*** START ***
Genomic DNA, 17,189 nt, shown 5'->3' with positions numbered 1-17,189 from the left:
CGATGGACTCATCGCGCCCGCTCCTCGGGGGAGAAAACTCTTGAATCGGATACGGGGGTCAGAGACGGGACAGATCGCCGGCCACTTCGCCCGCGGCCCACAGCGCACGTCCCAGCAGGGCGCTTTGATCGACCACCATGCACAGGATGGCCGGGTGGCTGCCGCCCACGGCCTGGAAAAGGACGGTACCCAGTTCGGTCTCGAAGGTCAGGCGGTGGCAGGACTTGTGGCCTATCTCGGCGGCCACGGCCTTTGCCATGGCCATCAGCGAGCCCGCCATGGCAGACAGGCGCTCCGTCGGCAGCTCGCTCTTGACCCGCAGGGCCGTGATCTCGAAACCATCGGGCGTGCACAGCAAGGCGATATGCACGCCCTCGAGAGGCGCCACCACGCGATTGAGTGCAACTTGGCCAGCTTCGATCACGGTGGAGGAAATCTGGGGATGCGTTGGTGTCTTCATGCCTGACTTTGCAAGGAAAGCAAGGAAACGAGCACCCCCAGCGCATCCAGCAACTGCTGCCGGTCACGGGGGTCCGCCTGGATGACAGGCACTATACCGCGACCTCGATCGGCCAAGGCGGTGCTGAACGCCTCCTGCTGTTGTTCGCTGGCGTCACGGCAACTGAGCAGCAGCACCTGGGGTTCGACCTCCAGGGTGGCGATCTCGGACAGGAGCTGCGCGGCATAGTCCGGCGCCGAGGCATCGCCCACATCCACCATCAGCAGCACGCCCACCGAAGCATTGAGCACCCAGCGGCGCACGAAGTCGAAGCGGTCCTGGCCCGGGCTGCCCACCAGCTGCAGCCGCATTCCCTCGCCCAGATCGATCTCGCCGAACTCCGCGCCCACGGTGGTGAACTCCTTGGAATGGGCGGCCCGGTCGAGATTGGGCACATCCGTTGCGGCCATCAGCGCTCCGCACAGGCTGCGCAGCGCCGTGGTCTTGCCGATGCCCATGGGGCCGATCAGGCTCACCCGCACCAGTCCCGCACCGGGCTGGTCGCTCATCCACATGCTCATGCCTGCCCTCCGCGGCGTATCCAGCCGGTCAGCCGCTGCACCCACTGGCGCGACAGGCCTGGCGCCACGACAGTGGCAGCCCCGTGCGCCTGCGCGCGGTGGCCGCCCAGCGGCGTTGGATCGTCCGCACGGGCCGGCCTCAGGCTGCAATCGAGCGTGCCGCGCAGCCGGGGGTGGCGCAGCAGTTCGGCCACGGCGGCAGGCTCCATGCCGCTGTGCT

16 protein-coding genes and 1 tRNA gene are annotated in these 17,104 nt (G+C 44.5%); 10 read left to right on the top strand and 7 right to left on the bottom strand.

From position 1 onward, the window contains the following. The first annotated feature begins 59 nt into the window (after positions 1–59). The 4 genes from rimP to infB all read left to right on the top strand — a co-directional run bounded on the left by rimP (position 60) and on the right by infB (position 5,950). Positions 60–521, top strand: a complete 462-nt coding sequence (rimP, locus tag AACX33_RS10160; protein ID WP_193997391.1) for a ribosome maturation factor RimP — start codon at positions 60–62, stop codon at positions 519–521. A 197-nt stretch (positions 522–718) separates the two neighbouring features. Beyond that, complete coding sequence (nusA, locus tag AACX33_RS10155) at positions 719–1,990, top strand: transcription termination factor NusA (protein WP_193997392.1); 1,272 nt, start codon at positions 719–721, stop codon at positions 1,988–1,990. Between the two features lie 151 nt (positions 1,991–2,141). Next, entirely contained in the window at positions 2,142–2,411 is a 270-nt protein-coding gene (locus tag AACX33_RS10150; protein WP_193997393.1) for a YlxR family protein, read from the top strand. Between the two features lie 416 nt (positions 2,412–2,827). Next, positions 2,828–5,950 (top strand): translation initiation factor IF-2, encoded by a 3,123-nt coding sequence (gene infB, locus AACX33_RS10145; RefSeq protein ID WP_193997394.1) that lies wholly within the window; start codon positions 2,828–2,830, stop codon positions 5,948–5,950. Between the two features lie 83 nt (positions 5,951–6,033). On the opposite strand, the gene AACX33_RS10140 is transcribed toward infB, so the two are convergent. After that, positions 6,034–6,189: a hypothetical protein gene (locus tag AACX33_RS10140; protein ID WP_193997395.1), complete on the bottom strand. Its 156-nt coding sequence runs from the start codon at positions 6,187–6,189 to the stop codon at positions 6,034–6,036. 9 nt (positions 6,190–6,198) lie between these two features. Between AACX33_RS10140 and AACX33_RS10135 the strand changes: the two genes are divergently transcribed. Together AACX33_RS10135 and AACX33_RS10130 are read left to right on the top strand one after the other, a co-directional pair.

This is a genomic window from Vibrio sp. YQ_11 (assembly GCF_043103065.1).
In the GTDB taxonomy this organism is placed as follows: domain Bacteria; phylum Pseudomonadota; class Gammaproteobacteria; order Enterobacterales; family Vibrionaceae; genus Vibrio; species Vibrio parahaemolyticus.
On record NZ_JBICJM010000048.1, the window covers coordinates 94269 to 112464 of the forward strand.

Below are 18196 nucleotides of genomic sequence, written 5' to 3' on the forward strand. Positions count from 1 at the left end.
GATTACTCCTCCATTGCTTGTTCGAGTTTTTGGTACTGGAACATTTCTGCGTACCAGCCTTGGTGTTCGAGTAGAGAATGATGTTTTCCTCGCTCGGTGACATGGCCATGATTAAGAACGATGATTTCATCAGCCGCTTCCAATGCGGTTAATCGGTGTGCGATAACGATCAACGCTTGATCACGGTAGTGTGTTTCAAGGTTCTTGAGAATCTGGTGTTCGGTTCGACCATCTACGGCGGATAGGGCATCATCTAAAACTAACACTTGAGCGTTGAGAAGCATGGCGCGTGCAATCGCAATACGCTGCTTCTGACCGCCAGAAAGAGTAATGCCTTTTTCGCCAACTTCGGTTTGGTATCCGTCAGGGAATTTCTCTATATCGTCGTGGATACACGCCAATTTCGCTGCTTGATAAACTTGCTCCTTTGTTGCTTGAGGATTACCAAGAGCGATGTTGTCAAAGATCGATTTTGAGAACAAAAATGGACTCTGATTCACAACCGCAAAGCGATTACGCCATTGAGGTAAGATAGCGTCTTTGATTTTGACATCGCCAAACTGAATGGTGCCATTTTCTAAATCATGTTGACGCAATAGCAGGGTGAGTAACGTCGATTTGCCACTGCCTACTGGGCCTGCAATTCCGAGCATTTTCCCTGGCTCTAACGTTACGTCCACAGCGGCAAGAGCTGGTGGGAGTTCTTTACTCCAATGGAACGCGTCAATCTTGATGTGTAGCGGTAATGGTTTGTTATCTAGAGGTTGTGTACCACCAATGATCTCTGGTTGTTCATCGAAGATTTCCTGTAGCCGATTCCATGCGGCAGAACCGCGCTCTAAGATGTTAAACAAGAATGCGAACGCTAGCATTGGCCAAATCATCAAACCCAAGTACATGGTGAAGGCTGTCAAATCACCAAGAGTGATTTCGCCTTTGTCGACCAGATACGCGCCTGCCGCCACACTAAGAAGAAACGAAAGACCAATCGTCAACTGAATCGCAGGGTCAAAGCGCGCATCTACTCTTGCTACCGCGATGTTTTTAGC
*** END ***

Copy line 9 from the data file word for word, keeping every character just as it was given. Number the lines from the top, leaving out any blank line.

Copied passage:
GATTACTCCTCCATTGCTTGTTCGAGTTTTTGGTACTGGAACATTTCTGCGTACCAGCCTTGGTGTTCGAGTAGAGAATGATGTTTTCCTCGCTCGGTGACATGGCCATGATTAAGAACGATGATTTCATCAGCCGCTTCCAATGCGGTTAATCGGTGTGCGATAACGATCAACGCTTGATCACGGTAGTGTGTTTCAAGGTTCTTGAGAATCTGGTGTTCGGTTCGACCATCTACGGCGGATAGGGCATCATCTAAAACTAACACTTGAGCGTTGAGAAGCATGGCGCGTGCAATCGCAATACGCTGCTTCTGACCGCCAGAAAGAGTAATGCCTTTTTCGCCAACTTCGGTTTGGTATCCGTCAGGGAATTTCTCTATATCGTCGTGGATACACGCCAATTTCGCTGCTTGATAAACTTGCTCCTTTGTTGCTTGAGGATTACCAAGAGCGATGTTGTCAAAGATCGATTTTGAGAACAAAAATGGACTCTGATTCACAACCGCAAAGCGATTACGCCATTGAGGTAAGATAGCGTCTTTGATTTTGACATCGCCAAACTGAATGGTGCCATTTTCTAAATCATGTTGACGCAATAGCAGGGTGAGTAACGTCGATTTGCCACTGCCTACTGGGCCTGCAATTCCGAGCATTTTCCCTGGCTCTAACGTTACGTCCACAGCGGCAAGAGCTGGTGGGAGTTCTTTACTCCAATGGAACGCGTCAATCTTGATGTGTAGCGGTAATGGTTTGTTATCTAGAGGTTGTGTACCACCAATGATCTCTGGTTGTTCATCGAAGATTTCCTGTAGCCGATTCCATGCGGCAGAACCGCGCTCTAAGATGTTAAACAAGAATGCGAACGCTAGCATTGGCCAAATCATCAAACCCAAGTACATGGTGAAGGCTGTCAAATCACCAAGAGTGATTTCGCCTTTGTCGACCAGATACGCGCCTGCCGCCACACTAAGAAGAAACGAAAGACCAATCGTCAACTGAATCGCAGGGTCAAAGCGCGCATCTACTCTTGCTACCGCGATGTTTTTAGC